Re: Setting up a Java development environment the debian way.
Le mercredi 22 juin 2005 à 16:05 +0100, Alan Chandler a écrit :
> On Wednesday 22 June 2005 14:48, Aurélien Campéas wrote:
> > Le mercredi 22 juin 2005 à 08:01 +0100, Alan Chandler a écrit :
> > > I am a complete newbie as far as java is concerned.
> > Then, allow me to question your choice of Java as a web development
> > language & platform.
> > Are you a newbie wrt Java the language ? or Java the web dev tools ?
> I am a newbie for both
I would be interested, then, in having some feedback from your progress.
Do you intend to take notes along your way in this project ? (sure,
debian-user is not an adequate place, but some blog can be sufficient) -
but off course don't feel obliged to do that :)
> > If so (if either ...), and if this is for a pet project and not mandated
> > by the corporate drones, why not have a look at some excellent, 100%
> > free, alternative languages & platforms ? I can cite a few :
> > python / zope, quixote, ...
> > ruby / ruby-on-rails ...
> I did take a long close look at ruby-on-rails. See below for why I convinced
> myself not to take that route.
> > Guess what, for a good part these frameworks (and the choice of their
> > mplementation language) have been made by people disgusted by the Java /
> > J2EE / whatever way of doing things. They are more lightweight and
> > pleasant to use. Do yourself a favor, don't go the Java way ;-).
> Let me give you my reasoning for thinking about going down the java route.
> First. I have worked for the same system development company for the past 33
> years. However the last time I programmed commercially (ie I was paid to
> write software) was in about 1978 (in PDP 11 assembler). I was probably
> still very technically involved with software development during the 1980's
> when I was head of a product development unit in my company and and remained
> responsible for the strategic technical vision for the product. In mid
> 1990's I started moving over to becoming a business expert (in Electricity
> Competion), and although I did some data and process modelling as a way of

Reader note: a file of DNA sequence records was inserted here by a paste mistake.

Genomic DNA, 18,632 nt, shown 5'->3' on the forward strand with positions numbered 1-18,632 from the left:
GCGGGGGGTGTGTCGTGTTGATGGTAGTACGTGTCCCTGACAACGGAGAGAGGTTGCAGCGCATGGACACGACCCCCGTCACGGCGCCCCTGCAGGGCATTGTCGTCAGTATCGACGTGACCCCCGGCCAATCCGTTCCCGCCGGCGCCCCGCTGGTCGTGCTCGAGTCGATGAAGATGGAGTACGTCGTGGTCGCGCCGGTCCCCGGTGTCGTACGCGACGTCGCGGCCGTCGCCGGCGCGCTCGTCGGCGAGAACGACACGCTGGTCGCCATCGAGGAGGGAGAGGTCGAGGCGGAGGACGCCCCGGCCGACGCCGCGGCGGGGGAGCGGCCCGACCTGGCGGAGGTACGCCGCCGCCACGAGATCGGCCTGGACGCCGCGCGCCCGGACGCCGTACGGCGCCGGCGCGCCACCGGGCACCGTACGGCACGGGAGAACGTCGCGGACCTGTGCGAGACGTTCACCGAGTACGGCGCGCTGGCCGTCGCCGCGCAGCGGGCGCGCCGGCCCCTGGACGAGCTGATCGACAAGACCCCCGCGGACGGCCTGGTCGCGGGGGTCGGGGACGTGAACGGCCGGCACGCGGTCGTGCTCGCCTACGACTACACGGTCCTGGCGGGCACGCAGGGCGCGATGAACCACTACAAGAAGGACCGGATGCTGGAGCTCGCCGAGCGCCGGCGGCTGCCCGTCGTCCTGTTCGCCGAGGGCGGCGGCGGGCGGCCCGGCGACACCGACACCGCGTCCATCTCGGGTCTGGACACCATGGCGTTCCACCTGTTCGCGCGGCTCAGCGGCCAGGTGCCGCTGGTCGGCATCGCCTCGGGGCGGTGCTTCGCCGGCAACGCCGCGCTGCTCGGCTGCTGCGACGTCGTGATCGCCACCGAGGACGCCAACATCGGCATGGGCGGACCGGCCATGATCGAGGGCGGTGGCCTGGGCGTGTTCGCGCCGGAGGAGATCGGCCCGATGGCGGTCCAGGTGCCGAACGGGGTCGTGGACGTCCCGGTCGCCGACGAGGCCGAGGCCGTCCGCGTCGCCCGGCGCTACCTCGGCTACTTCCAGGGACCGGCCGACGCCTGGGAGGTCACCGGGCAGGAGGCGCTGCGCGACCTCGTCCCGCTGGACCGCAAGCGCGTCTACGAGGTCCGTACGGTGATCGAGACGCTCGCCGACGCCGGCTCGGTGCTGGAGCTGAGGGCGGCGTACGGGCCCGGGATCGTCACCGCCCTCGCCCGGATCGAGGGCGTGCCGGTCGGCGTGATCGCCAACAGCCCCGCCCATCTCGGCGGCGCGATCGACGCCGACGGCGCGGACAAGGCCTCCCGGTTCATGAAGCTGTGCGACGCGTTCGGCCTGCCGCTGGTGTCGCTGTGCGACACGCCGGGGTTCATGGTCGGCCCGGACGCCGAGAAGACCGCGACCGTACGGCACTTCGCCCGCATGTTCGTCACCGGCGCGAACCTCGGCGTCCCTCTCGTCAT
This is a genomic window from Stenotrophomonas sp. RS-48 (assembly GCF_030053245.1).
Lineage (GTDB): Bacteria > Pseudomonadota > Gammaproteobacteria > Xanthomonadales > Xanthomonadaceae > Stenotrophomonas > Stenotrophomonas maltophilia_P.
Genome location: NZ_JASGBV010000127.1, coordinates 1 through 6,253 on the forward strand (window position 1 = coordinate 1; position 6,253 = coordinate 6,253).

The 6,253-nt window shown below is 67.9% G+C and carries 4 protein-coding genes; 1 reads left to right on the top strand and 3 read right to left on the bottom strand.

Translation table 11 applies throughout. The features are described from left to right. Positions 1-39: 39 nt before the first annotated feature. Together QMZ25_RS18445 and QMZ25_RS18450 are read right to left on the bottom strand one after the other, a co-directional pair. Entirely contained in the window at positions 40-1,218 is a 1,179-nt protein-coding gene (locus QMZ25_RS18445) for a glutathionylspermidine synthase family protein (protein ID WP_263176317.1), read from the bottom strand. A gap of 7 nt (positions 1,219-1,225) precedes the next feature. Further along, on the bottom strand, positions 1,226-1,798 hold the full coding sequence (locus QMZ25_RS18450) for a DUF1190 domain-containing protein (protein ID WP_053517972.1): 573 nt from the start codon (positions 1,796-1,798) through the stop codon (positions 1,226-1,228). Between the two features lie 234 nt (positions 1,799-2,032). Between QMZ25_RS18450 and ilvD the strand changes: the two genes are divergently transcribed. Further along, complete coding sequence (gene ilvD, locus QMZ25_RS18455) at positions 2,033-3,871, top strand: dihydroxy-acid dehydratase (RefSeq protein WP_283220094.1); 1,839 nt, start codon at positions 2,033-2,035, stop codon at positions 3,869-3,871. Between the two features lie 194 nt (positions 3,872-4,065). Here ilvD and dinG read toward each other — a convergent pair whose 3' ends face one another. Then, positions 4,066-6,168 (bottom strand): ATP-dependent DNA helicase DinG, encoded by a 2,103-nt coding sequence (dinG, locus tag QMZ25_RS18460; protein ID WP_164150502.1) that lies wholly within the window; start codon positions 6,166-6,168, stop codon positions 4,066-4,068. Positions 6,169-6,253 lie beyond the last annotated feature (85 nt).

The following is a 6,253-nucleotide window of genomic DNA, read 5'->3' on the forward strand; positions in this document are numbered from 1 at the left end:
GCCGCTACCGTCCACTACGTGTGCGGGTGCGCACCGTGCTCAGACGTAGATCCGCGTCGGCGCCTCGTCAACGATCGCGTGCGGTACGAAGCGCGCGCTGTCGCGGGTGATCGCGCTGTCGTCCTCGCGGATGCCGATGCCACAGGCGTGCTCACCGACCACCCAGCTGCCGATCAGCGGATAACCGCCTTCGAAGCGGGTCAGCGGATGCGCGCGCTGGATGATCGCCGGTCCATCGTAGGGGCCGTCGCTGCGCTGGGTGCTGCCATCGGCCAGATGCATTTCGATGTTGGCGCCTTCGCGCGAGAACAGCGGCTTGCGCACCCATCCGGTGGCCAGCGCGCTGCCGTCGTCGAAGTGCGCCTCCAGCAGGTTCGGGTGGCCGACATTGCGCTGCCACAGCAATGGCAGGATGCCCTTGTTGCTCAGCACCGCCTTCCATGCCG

> understanding requriements, I have not done any technical work since.
> Two. Because I do no technical work at work - although with a technology
> company - I play with the technology at home. It has become my hobby
This goes against Java for sure ... (I'm sure everyone there understand
it's only my opinion : flame disclaimer).
> Three: I am very much at the front end sales and bidding process. We
> frequently bid applications requiring web front ends to a database, the core
> software which we use and then enhance is almost always a java servlet/JSP
> implementation, which I don't properly understand the issues of. I would
> like to understand better the technical nuances of what is being bid - and
> understand what is hard and what is easy to do.
Good. Then indeed, go ahead and try the Java way. But don't forget that
while you will be able to discover the problems with the Java way on
your own for sure, you will see more of them when you will have tried
some of the branches of the alternative.
But you can obviously only do one thing at a time.
> I have heard the arguments (specifically the ones suggesting using ruby on
> rails) which I only partially buy into (ruby terseness seems partially to be
> lack of type checking - does this really work in industrial strength
> application development?) but I have no frame of reference for the the other
> side of the argument.
Can you define "industrial strength application development" ? It would
help a lot frame an answer on this.
For the record, the static typing in Java is acknowledged as one of the
worst imaginable (in short : it is mandatory but you have to go through
its backdoor (read : defeat it) all the time to make working programs).
OTOH, Working programs have been written in dynamically typed languages
for ages. Yes, industrial strength programs (whetever that means).
And I don't know any serious study about this topic. All we have is
anecdotal developper experience/opinions. But you will be able to judge
how important is static typing by yourself, again, when trying
> So I have two reasons to go java. One to understand what technical people at
> work are telling me, the other to really understand the other side of the "my
> programming language is best" arguments.
> But I will go the Ruby route if this doesn't work out. But I have to try Java
There is an aspect of Java that is quite misunderstood : it is a good
language / platform not because of some technical merits (it is really a
rehash of 60's technology) but because of the division of labor it
allows in the industry (and some other "social" or "political"
* separation from the designers (or so-called software architects) that
draw UML pictures and the coders (so-called code-monkeys that do the
supposedly unintelligent translation from high-level pictures to PL
* mass availability of Java programmers (thus supposed
interchangeability of those)
* good marketing pressure from Sun and other big players to make Java
the new COBOL
All the hype about Java being an OO-language (a very poor one indeed)
and bringing encapsulation to programming in the large masks the fact
that the big organizations that use Java need to encapsulate, indeed,
the many mediocre (read : insufficiently trained on theoretical and
practical levels, thus cheaper) programmers that make their huge dev.
Sorry for the little rant, and have a good trip through whatever you
(oh yes, one more : when you investigate ruby/python ... remember that
these languages are only the shadow of something more vast, like a
continent ... named Common Lisp. Have a look at
http://www.gigamonkeys.com/book/ which has been written by a former Java
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